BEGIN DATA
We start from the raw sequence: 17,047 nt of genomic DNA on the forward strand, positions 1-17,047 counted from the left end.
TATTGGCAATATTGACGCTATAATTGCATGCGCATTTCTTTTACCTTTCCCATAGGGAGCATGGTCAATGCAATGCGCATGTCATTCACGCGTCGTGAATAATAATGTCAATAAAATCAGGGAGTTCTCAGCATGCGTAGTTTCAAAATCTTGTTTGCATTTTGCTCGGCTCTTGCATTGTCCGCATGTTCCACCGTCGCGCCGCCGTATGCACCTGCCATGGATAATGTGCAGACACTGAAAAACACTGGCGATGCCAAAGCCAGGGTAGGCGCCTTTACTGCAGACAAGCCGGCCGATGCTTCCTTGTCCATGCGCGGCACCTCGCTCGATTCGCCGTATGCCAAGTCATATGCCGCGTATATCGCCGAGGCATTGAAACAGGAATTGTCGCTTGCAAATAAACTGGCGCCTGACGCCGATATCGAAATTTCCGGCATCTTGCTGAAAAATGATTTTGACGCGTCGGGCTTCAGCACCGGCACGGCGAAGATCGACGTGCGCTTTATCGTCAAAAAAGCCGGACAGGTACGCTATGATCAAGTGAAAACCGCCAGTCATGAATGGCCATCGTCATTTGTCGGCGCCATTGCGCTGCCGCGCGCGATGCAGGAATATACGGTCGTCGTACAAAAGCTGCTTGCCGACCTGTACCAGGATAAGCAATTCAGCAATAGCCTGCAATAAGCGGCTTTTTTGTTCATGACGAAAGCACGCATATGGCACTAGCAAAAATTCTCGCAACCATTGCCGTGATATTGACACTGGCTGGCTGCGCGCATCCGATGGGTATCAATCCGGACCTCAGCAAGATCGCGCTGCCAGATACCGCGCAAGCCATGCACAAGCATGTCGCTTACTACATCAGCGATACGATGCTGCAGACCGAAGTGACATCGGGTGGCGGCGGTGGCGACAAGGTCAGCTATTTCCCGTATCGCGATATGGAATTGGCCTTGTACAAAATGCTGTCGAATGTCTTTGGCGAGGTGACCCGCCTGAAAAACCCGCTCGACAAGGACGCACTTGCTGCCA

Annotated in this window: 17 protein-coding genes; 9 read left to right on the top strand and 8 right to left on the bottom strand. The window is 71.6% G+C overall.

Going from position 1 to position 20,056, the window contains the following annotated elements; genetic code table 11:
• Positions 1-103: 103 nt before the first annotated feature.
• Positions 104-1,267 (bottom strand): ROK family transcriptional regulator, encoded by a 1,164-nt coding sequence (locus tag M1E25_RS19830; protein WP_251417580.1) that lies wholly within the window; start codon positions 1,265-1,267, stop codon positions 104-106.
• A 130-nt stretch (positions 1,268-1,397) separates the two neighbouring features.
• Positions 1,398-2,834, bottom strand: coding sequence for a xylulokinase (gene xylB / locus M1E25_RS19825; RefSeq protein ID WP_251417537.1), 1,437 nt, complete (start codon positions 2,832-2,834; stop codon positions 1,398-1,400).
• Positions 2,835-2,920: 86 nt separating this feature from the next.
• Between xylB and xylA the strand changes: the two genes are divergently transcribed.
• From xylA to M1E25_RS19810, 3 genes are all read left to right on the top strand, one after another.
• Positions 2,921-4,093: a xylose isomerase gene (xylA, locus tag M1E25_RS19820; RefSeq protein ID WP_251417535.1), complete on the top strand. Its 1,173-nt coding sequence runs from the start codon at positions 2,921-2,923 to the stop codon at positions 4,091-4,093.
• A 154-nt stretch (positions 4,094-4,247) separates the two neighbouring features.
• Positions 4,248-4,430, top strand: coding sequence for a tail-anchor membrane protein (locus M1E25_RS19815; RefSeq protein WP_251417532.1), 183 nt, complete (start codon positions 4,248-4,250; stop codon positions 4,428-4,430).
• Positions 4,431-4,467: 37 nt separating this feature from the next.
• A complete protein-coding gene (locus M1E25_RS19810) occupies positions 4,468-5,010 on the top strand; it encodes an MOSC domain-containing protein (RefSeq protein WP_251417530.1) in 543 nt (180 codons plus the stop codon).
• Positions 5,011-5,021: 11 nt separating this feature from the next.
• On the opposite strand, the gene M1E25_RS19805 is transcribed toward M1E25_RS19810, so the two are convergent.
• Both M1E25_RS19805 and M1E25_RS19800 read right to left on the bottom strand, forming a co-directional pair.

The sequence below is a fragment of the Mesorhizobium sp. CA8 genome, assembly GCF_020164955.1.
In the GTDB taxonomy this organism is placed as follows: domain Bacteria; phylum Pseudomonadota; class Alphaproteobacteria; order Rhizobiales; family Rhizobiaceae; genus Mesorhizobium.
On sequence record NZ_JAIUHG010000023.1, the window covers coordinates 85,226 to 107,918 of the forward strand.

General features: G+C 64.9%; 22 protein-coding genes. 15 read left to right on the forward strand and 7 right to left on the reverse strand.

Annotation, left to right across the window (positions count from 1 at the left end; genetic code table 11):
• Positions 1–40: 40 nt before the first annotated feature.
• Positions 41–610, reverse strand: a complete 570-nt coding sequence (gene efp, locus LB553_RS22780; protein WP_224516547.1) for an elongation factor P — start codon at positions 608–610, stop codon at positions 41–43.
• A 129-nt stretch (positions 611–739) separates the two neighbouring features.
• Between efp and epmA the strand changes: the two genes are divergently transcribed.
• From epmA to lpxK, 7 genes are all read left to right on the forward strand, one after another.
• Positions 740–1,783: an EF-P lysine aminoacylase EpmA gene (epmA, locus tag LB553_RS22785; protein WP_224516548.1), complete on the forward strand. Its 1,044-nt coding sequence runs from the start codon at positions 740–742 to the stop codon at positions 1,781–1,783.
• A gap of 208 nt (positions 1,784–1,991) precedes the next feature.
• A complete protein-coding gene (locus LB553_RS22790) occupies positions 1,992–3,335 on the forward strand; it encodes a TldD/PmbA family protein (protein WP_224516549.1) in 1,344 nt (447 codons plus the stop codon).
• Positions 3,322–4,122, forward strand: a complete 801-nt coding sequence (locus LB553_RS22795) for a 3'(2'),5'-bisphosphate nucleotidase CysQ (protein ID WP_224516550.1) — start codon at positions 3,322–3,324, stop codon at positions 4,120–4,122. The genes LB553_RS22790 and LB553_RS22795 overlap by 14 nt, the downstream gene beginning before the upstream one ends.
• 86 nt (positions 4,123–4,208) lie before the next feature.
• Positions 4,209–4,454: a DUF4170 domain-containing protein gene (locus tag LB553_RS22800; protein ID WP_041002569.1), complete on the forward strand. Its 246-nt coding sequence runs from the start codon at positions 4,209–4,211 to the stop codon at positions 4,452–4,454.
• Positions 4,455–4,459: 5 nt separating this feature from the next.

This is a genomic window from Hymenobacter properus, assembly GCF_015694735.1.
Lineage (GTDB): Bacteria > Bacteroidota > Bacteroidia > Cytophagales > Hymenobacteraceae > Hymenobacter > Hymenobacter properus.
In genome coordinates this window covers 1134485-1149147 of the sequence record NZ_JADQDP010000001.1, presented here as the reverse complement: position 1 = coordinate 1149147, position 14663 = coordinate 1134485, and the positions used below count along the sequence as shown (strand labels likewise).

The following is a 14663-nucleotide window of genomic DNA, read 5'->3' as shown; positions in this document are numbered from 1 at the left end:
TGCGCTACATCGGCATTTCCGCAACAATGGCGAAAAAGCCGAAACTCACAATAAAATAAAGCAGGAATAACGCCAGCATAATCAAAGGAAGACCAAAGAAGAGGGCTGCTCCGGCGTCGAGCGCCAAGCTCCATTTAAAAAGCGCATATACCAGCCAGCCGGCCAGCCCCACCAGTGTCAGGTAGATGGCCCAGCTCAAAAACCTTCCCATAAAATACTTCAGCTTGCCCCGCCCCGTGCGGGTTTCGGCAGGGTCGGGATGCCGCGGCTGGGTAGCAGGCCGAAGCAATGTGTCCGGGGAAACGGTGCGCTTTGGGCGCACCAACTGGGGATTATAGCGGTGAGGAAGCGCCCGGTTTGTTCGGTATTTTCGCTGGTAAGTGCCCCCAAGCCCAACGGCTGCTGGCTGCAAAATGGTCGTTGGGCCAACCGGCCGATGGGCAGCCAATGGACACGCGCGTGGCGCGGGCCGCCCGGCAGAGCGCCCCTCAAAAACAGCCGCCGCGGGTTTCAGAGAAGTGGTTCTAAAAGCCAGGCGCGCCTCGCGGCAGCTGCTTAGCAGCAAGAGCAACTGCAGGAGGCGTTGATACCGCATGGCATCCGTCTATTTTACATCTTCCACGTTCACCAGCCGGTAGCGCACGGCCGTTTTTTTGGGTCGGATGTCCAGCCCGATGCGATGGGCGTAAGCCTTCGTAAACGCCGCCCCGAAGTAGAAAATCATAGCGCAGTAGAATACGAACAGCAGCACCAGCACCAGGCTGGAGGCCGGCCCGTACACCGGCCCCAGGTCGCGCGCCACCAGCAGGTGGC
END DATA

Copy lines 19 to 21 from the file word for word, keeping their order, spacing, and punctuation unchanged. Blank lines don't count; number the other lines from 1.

• Both M1E25_RS19805 and M1E25_RS19800 read right to left on the bottom strand, forming a co-directional pair.

The sequence below is a fragment of the Mesorhizobium sp. CA8 genome, assembly GCF_020164955.1.
In the GTDB taxonomy this organism is placed as follows: domain Bacteria; phylum Pseudomonadota; class Alphaproteobacteria; order Rhizobiales; family Rhizobiaceae; genus Mesorhizobium.